I have this native frangipani tree growing right below my deck. The tree has been there quite some time evidenced by a rusted piece of wire fencing that had grown into the trunk and now sticks out on both sides of the tree, indicating that this was a mature tree when Chocolate Hole was still used for grazing animals. My guess, seventy to a hundred years old.
But why not? Native frangipanis grow and flower in the most inhospitable environments on St. John. They grow slowly, recover quickly from windstorm damage and as far as I know, only have one significant enemy outside of people.
I’ve watched this tree since I’ve been living here waiting for it to produce bouquets of sweet-smelling, white flowers, on the top branches of the frangipani tree, which could be seen directly at eye level by someone standing on the deck. But, alas, so far this has never happened.Every so often, especially in the spring the leaves on the tree grow back lush and green and the flowers begin to bloom. That’s when the attack begins, because along comes this army of caterpillars that quickly devour every last flower and leaf on the tree. The frangipani survives anyway and the tree makes new leaves and new flowers whereupon arrive the caterpillars and the cycle begins once again, and so on.
The culprit is the frangipani caterpillar, a brightly colored fat black bug with iridescent yellow stripes and a red head and red legs. It’s called a frangipani caterpillar because it only eats the leaves and flowers of the frangipani tree, although I have seen them also go to work on alamandas and even the highly toxic oleander.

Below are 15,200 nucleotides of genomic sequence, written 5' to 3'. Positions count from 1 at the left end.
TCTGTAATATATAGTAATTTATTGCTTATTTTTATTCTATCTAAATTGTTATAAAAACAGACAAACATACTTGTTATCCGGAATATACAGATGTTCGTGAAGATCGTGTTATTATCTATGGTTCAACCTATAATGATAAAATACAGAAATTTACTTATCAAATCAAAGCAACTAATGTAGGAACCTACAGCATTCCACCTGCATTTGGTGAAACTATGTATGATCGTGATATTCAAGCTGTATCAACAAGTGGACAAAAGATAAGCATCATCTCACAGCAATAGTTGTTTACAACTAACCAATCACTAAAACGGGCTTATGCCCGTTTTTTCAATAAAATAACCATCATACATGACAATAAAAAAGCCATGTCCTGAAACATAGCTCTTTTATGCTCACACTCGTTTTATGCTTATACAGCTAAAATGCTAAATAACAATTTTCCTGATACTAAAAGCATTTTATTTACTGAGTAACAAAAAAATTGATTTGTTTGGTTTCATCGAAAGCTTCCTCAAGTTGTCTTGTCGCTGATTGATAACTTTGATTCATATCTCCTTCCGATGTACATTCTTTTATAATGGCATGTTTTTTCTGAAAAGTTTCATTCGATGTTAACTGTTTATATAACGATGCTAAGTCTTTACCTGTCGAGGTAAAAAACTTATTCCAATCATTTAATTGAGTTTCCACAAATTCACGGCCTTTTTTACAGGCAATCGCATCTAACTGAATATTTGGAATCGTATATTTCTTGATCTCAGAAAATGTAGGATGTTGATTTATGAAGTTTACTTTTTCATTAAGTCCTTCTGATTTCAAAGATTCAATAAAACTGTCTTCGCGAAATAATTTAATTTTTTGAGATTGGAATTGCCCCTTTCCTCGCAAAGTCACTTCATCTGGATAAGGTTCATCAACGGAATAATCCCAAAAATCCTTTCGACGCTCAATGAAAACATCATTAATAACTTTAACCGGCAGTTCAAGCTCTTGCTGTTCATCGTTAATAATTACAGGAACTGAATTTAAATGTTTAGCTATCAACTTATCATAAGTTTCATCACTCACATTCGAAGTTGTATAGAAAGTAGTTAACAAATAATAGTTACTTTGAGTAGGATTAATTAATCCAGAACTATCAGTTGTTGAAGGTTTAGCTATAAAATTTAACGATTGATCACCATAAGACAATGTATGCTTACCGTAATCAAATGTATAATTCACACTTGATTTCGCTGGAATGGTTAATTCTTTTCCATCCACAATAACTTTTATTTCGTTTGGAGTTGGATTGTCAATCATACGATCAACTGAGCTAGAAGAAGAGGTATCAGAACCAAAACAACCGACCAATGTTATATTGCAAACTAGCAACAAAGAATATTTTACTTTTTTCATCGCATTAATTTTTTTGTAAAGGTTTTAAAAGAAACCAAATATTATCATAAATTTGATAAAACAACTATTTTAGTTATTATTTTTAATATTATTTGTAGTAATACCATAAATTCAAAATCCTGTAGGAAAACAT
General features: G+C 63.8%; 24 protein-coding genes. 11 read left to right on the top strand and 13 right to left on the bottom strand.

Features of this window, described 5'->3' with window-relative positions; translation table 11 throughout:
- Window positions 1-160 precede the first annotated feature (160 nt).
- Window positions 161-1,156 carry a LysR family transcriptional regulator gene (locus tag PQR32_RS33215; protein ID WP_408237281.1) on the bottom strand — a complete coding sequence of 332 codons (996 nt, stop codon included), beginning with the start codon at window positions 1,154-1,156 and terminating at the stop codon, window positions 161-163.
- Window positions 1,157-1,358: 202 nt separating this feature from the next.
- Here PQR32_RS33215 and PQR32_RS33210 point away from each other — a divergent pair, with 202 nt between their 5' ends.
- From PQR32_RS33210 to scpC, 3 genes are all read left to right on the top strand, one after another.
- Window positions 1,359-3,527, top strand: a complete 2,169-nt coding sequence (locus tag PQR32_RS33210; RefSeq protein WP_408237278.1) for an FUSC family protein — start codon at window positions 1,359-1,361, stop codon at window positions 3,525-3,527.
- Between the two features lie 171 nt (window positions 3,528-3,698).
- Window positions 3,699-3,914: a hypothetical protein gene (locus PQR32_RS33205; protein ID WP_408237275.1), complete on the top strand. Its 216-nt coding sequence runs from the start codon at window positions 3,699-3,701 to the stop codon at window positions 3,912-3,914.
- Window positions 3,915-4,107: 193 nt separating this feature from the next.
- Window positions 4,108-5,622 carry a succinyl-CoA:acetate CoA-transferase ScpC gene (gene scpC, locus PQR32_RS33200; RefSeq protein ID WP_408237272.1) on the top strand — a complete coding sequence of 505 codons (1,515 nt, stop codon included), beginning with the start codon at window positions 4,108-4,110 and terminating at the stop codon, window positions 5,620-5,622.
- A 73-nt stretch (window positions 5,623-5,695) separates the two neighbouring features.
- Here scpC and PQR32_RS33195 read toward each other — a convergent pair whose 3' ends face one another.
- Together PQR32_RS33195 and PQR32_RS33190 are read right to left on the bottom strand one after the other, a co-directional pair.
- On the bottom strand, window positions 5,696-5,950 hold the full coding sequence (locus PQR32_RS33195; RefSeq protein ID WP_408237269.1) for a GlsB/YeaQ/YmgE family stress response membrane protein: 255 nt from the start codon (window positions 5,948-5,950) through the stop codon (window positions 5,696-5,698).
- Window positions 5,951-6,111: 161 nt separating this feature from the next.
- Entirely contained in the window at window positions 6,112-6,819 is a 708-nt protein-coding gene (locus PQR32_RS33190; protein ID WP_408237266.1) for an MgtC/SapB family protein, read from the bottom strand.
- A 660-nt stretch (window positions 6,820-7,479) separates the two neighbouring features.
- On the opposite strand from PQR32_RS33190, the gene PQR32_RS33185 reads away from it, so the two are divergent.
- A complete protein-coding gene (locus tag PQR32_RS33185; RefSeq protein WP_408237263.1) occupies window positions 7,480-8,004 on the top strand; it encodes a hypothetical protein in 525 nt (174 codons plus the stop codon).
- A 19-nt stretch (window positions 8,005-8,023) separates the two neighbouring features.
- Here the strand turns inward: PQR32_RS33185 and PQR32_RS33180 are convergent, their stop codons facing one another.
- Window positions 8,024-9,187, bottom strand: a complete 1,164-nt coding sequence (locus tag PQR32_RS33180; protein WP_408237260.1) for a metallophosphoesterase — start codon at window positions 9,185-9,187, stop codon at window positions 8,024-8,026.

The caterpillars have voracious appetite. They start off relatively small, but get big and fat fast. They can eat an entire leaf in a few minutes so it’s not long before there’s so many caterpillars that they look like black and yellow flowers and not long after that there’s nothing left on the tree but bare branches, the caterpillars going off to change into moths somewhere.
This year I intend to go to was against these bugs.
So far I have been winning the preliminary battles easily without even having to resort to chemical warfare. The tree is not that tall and I’m able to knock them down using that handy multipurpose St. John tool, a forked stick.
Once they’re down, I’m faced with a moral dilemma, what to do with them.
Easy enough, they don’t run very fast.
But I do happen to be impressed by those bright beautiful colors, and the thought of squishing them underfoot with their guts just about bursting with green, gushy, chewed-up frangipani leaves seems like it may be somewhat, how should I put this, disgusting.
So far, there haven’t been that many caterpillars to deal with, so I simply bring them somewhere else, away from the tree, in hopes that they’ll get lost or and not be able to find their way back. They will, however, have all the time they want, because they have no natural enemies.
Birds and any other predators that normally would eat caterpillars stay away from the Frangipani Caterpillar, whose guts are oozing with poisonous frangipani sap, warned by the bright colors. This defense mechanism is called “Aposematism,” a warning, usually in the form of bright vibrant colors, to a potential predator that there would be some problem associated with going after that particular prey.
There is an exception to every rule and this particular exception takes the form of the fairly rare mangrove cuckoo.
The cuckoo gets around the poisonous guts by slapping the caterpillar against the trunk of a tree until there’s no guts left. Having accomplished that culinary preparation, the cuckoo will dine on the frangipani caterpillar, whose aposematism didn’t quite do the trick.